The Kingdom of Matthias presents a varied cast of characters: men and women of different classes brought together by religious beliefs, location, family ties, and friendships. This story brings into focus the lives of two women named Isabella: Isabella Van Wagenen and Isabella Matthews Laisdell. The story in its eccentric nature provides examples of differences and similarities in their lives. Drawing from The Kingdom of Matthias, class lectures, and the course textbook this paper examines the ways that race and gender affected the legal rights of both Isabellas and of women in general during the nineteenth century. Specifically, it does so by determining the rights of their husbands and fathers and also includes a discussion of dominant notions of marriage and motherhood that examine whether these notions applied equally to both Isabellas.
The one Isabella Van Wagenen is a name remembered with an aurora of awe, respect and honour to date. Isabella who changed her name to Sojourner Truth was born around 1787 in Ulster County New York as Isabella Hardenbreg (last name of her owner Colonel Hardenbreg). Upon the Colonel's death, she was inherited by his son, Charles, and subsequently auctioned off along with her brothers when Charles died in 1808. She lived in lamentable and terrible conditions most of her life (Murrin 85). At Colonel Hardenbreg's plantation she shared a common area with twelve other slaves. She had several owners in her life; some were harsh and cruel work masters, some were kinder than other slave owners and yet others were indifferent. As difficult as her life would seem it is actually the trials and tribulations that she went through that forged her into the wise, determined and remarkable woman that she is remembered as (Murrin 201). The many years of slavery, losing her parents, beatings and humiliation by her owners only served to teach her the value of humor in tough times, made her a tough woman both mentally and physically and turned her into one of the greatest activist for rights of women and blacks and minorities. In their book, The Kingdom of Matthias, Johnson and Wilentz describe her as being mysterious. Life for women was very difficult in the nineteenth century but for a black woman it was particularly distressing and cruel. Living in a patriarchal society where women either belonged to their fathers or husbands or in the case of black women, their owners was particularly difficult (Johnson and Wilentz 45). Their everyday lives were dominated and dictated by these oppressive male figures in their lives and they were robbed off their dignity. Women were whipped for real and perceived transgressions by their husband or fathers and were treated like children who knew no better.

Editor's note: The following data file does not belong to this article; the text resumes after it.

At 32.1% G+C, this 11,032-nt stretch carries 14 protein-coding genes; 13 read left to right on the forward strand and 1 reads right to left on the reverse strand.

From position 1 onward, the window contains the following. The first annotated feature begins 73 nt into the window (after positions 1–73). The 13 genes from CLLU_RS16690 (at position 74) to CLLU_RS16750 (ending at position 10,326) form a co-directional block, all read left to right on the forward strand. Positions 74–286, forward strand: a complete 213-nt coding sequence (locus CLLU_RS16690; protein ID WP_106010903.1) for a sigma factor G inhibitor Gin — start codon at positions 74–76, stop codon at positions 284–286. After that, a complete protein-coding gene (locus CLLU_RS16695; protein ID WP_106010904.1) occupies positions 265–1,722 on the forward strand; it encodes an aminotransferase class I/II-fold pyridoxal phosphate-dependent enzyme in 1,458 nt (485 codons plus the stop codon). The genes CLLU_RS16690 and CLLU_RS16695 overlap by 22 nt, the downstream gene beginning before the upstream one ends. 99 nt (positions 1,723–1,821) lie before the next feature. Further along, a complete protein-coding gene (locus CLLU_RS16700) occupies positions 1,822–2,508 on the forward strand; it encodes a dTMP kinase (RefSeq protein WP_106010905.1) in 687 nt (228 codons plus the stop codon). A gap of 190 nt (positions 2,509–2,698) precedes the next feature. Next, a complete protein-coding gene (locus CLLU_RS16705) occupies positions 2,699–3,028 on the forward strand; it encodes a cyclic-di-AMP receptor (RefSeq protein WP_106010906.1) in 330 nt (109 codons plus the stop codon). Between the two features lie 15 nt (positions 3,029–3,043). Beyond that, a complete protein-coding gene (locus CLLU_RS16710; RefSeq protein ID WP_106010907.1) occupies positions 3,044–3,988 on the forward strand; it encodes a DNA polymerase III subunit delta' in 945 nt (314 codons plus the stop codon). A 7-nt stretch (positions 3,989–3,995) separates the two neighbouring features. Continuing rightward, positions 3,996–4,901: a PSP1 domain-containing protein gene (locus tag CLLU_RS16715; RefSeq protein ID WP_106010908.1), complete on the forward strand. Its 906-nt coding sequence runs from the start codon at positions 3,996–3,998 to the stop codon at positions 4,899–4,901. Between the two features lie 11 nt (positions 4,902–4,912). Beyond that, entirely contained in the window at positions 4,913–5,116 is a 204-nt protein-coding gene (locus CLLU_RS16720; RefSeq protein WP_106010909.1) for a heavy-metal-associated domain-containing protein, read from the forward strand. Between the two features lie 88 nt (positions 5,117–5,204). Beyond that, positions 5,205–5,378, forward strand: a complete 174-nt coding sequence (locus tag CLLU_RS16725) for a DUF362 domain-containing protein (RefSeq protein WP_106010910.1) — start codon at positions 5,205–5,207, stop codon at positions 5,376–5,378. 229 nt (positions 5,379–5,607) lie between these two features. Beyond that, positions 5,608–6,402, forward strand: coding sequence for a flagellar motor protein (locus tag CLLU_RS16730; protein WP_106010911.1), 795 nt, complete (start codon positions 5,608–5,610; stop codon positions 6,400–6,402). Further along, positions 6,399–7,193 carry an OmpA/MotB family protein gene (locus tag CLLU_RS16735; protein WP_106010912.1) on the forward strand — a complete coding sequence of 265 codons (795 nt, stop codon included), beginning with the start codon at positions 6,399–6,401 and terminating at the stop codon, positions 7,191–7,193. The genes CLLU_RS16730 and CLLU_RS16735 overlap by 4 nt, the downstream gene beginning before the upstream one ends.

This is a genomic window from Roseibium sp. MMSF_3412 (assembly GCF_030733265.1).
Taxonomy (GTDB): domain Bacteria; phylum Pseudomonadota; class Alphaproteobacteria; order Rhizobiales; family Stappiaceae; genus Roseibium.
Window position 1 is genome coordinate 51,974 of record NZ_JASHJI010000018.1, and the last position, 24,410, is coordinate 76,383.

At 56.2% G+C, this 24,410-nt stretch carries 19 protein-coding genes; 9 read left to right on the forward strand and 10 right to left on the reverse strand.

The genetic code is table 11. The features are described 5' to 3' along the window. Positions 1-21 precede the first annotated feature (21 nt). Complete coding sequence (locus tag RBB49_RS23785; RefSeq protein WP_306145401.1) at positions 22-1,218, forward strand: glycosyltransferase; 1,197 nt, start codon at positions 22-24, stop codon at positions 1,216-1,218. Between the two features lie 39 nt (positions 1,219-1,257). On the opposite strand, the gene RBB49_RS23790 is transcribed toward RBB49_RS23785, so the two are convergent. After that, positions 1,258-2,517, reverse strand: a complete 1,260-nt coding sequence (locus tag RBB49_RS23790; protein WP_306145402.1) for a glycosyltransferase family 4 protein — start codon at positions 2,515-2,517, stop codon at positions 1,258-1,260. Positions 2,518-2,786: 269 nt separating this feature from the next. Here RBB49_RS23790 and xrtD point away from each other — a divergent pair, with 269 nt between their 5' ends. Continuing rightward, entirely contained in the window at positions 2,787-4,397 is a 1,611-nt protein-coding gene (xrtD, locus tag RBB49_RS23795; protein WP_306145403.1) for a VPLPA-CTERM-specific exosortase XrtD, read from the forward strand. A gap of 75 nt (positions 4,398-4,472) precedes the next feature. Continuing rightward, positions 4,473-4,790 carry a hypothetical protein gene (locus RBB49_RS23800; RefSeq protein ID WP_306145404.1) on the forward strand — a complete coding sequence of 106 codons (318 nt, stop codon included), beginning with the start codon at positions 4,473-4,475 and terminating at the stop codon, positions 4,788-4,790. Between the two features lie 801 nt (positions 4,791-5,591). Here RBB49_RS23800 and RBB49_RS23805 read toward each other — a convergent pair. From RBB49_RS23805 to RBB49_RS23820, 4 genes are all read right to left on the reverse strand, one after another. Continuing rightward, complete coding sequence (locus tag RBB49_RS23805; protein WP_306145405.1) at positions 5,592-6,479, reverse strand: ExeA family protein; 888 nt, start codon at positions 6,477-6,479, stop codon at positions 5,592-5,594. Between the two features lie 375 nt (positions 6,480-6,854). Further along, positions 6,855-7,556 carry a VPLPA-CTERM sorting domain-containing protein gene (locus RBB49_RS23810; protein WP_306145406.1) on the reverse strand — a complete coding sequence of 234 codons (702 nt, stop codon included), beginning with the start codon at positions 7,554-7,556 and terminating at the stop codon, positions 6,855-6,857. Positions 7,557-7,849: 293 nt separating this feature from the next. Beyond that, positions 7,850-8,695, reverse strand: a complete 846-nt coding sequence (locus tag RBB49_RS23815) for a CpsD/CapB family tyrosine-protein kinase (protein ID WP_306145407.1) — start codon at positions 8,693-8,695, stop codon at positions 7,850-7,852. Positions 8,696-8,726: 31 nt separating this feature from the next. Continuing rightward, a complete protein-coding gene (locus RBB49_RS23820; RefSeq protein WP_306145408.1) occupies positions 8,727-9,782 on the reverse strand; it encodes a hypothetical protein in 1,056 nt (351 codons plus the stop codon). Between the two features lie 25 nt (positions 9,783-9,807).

In the book The Kingdom of Matthias, the self proclaimed prophet of God, Matthias, had his followers living on a farmhouse a few miles outside of New York where he could dictate each and every minute aspect of their lives, from their clothing, diet, finances and even sexual life. Matthias ran the farmhouse (which he named Mt. Zion) just like any tyrannical patriarch would: with a harsh hand and particularly intense hate for women (Wilentz & Paul 85). He firmly believed in the subjugation of women and believed they existed to cook, clean, care for the home and act as sexual objects for the men. It is in such oppressive conditions that Isabella Van Wanegen lived. In fact at one time Matthias whipped Isabella when she was sick because he believed that the sick 'harbored detached spirits and devils' (Wilentz & Paul 122 - 123). She joined Matthias' cult through her master Elijah Pierson the Tishbite who believed that he was an incarnate of John the Baptist preparing the way for Matthias' coming. The cult, despite its obvious flaw in doctrine, was a champion for the rights of the poor and oppressed and back then there was no shortage of poor and oppressed folk. Life at Mt. Zion was about community and togetherness. The people who lived there all believed in their prophet, they had a common faith and they were intimate and very close to one another and this served to break down any racial or color barriers. This enabled Isabella to feel accepted and valued among at Mt. Zion where she was an important source of information for Mathias.